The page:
But GE also applies to graduate programs in the for-profit sector and graduate certificate programs at public and nonprofit institutions. These graduate students consider whether to return to school after earning a bachelor’s degree, so it is only fair that their college programs are held to a higher earnings threshold. The Department should use an earnings threshold for graduate programs that compares these programs’ earnings to the earnings of bachelor’s degree holders in the same broad field as the graduate program. Any lower threshold would allow a continuation of the status-quo, in which as many as two-thirds of for-profit graduate programs leave their students with such high debt and low earnings that they would have been better off not returning to school.

#2—Include Non-Completers in the Earnings Threshold

As currently proposed, the regulations would evaluate college quality considering only the earnings of students who graduate. But college programs have an obligation to benefit all students who invest time and money in them, not just the students who graduate. By leaving out the earnings of non-completers, the GE tests ignore the experiences of most students, since only two-thirds of bachelor’s students and less than a third of certificate and associate degree students complete their degrees. Moreover, leaving out non-completers will make some low-quality programs look more effective than they are, helping these programs skirt GE sanctions.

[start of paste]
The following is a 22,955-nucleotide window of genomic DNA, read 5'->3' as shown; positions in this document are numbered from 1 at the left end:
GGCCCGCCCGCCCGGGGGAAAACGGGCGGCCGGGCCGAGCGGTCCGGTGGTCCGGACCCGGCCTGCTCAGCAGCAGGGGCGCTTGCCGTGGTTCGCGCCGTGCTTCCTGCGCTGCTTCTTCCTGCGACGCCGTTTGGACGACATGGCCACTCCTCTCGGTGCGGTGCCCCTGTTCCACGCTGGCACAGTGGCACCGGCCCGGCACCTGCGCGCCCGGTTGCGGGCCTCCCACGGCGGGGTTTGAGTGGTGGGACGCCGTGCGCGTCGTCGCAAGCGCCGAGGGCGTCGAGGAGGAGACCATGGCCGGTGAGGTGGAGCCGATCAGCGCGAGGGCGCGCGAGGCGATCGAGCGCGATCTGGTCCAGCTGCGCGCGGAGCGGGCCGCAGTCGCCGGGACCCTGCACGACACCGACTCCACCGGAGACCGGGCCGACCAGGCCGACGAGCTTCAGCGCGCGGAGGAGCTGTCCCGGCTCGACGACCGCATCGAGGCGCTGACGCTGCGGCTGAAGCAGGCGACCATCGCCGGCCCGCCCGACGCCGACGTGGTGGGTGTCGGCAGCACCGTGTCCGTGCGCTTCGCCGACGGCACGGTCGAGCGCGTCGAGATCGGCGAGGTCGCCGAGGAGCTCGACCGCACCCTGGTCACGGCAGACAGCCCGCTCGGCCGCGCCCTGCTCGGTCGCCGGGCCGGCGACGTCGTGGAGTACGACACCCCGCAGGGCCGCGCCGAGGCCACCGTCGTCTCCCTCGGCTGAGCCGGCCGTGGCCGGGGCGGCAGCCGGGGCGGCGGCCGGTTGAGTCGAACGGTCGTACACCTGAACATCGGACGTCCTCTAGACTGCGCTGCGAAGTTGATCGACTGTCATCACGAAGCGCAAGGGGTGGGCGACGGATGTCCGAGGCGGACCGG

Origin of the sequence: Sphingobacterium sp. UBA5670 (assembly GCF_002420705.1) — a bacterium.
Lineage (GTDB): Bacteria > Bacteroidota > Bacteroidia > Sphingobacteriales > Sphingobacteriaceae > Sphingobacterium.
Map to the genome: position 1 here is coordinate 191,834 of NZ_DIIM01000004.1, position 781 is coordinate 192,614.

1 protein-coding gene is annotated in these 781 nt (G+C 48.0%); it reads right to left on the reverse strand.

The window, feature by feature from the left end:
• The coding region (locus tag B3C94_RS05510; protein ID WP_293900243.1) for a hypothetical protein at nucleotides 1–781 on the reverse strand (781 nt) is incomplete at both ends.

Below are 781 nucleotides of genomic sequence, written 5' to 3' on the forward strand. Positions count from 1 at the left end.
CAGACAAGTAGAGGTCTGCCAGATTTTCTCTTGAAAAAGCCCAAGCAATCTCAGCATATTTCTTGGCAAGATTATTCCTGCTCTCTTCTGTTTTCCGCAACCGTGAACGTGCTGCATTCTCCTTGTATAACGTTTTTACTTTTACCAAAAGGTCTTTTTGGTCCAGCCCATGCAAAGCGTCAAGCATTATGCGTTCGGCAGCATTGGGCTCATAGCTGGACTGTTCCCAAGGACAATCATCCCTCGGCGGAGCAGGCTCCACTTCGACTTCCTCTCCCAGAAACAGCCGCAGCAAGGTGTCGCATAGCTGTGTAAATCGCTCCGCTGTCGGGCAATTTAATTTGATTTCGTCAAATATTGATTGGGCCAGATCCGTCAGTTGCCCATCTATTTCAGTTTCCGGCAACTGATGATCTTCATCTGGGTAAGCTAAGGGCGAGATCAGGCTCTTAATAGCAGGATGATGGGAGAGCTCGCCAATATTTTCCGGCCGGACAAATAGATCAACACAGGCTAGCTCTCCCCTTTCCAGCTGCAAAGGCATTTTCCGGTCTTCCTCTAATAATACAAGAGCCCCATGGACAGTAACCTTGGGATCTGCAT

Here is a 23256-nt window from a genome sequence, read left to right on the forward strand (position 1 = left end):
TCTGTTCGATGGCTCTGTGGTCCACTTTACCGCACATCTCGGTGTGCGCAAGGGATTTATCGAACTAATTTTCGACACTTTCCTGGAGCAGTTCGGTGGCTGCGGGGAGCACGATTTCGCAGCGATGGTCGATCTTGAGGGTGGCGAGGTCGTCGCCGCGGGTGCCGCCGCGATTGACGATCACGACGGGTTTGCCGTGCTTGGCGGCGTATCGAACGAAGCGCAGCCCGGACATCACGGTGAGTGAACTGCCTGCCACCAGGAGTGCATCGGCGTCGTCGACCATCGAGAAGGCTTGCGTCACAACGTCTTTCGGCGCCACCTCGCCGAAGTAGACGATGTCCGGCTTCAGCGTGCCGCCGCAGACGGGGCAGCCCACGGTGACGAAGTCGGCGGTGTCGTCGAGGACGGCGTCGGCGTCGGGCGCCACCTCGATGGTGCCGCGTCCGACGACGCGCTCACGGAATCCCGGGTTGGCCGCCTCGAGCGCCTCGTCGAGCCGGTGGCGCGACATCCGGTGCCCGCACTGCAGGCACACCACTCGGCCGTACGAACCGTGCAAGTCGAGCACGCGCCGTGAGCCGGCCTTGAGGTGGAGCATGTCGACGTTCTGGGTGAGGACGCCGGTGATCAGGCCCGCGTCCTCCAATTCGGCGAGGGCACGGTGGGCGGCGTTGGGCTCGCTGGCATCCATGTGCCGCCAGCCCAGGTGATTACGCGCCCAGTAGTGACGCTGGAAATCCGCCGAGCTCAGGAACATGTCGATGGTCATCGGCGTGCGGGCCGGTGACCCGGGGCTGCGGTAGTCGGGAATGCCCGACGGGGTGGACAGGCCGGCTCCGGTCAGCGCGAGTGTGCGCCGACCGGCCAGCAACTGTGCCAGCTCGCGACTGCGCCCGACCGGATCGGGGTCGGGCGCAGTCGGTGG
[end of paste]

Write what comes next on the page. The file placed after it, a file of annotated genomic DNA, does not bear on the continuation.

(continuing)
The Department has expressed a commitment to, “holding GE programs accountable for the outcomes of students who do not complete a program and ensuring that institutions make strong efforts to increase completion rates” as far back as the 2014 regulatory process. It is time to follow up on that commitment by including the earnings of non-completers in the earnings threshold.

#3—Include Parent PLUS Debt in the Debt-to-Earnings Test

GE will also use a debt-to-earnings test to ensure programs – even programs with wages high enough to pass the earnings threshold – do not saddle students with unreasonably high student loan debt. The debt-to-earnings median debt measure includes most federal loans and private loans, capped at the amount taken out for fees, supplies, and tuition. But the measure would leave out Parent PLUS loans, an important and growing part of families’ financing of postsecondary education. By excluding a source of federal higher education debt, the Department is undercounting debt obligations for each educational program and introducing a major loophole that will be exploited by institutions looking to skirt sanctions.